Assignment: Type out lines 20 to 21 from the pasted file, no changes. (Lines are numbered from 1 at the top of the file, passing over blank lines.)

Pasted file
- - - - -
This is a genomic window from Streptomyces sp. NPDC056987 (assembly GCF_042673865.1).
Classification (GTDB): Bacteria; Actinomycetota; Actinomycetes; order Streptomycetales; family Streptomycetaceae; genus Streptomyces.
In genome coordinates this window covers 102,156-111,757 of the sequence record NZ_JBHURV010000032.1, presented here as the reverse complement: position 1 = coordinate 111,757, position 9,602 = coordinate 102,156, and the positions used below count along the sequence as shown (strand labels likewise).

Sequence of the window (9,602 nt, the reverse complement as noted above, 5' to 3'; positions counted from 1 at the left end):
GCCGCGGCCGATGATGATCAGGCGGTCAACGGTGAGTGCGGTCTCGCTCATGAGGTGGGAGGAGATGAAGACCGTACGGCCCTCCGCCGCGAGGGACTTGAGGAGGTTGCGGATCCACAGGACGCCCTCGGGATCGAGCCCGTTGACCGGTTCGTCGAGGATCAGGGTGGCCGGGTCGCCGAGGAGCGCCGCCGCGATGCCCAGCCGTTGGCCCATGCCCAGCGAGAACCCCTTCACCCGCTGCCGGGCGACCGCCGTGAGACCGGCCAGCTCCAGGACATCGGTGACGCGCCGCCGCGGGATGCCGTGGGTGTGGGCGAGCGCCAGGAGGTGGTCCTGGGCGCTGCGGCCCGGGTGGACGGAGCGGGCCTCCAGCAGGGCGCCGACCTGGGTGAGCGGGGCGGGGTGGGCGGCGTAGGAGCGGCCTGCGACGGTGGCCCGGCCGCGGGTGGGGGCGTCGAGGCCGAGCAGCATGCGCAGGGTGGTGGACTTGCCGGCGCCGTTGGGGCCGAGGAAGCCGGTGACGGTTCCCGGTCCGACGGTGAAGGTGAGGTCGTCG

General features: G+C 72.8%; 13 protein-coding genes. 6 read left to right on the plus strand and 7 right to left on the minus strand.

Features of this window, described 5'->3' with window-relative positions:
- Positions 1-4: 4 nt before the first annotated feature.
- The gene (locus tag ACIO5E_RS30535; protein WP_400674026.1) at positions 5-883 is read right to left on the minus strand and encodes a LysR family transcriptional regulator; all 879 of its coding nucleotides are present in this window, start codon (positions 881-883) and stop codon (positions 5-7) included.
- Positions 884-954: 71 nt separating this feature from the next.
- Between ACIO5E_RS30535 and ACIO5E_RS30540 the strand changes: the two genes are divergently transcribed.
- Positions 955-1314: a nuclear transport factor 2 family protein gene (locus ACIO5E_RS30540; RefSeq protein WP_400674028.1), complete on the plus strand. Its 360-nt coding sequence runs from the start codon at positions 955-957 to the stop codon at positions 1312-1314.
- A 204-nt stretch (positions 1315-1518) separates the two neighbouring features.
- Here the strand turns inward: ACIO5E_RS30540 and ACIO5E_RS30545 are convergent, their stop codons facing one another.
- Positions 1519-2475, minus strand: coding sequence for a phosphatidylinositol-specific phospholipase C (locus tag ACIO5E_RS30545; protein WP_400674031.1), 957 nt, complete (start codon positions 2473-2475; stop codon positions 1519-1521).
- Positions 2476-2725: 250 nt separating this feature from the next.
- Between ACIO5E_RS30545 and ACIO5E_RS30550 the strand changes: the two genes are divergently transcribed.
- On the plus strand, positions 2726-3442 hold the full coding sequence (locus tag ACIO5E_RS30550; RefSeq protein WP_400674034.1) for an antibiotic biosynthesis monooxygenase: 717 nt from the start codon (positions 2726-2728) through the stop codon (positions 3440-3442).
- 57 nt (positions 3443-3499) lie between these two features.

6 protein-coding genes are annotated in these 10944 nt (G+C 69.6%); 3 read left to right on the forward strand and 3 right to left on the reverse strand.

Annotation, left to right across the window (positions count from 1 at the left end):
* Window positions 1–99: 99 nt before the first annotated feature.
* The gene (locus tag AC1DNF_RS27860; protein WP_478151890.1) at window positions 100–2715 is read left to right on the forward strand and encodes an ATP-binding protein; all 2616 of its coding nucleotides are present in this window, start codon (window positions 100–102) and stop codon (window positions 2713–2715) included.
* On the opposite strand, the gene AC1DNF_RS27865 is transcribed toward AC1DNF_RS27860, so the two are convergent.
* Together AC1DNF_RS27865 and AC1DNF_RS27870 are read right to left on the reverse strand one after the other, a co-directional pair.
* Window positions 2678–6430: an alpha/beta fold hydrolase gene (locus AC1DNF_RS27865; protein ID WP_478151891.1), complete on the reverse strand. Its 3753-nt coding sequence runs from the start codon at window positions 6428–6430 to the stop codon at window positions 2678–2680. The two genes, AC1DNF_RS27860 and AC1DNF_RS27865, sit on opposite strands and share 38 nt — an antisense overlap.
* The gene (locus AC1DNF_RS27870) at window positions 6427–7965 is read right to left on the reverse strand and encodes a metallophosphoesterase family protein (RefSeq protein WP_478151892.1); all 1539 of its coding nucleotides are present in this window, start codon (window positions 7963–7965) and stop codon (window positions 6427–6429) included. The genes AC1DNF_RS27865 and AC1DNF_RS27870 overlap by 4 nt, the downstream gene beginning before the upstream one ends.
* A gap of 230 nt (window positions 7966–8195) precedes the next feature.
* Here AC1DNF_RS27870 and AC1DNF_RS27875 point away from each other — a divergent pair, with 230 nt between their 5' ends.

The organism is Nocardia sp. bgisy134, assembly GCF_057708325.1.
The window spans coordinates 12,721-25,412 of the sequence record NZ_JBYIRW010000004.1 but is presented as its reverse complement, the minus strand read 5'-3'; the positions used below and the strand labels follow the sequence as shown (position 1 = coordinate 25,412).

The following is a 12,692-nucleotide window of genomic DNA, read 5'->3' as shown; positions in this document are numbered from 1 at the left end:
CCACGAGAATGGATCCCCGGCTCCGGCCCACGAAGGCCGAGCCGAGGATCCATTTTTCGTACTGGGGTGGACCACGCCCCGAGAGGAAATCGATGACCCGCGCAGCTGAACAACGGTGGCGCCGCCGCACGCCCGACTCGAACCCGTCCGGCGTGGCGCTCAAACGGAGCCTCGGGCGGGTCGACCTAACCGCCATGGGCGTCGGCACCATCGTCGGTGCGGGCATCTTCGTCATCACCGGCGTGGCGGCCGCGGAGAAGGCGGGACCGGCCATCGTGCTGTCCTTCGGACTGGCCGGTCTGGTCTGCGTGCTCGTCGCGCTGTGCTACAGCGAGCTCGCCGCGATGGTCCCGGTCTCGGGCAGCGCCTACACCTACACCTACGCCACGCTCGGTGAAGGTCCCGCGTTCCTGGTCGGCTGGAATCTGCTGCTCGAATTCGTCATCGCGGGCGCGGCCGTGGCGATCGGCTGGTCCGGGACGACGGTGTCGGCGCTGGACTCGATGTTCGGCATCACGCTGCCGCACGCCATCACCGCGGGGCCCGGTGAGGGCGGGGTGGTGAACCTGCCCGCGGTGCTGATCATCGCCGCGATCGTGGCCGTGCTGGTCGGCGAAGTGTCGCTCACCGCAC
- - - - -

6 protein-coding genes are annotated in these 10944 nt (G+C 69.6%); 3 read left to right on the forward strand and 3 right to left on the reverse strand.

Annotation, left to right across the window (positions count from 1 at the left end):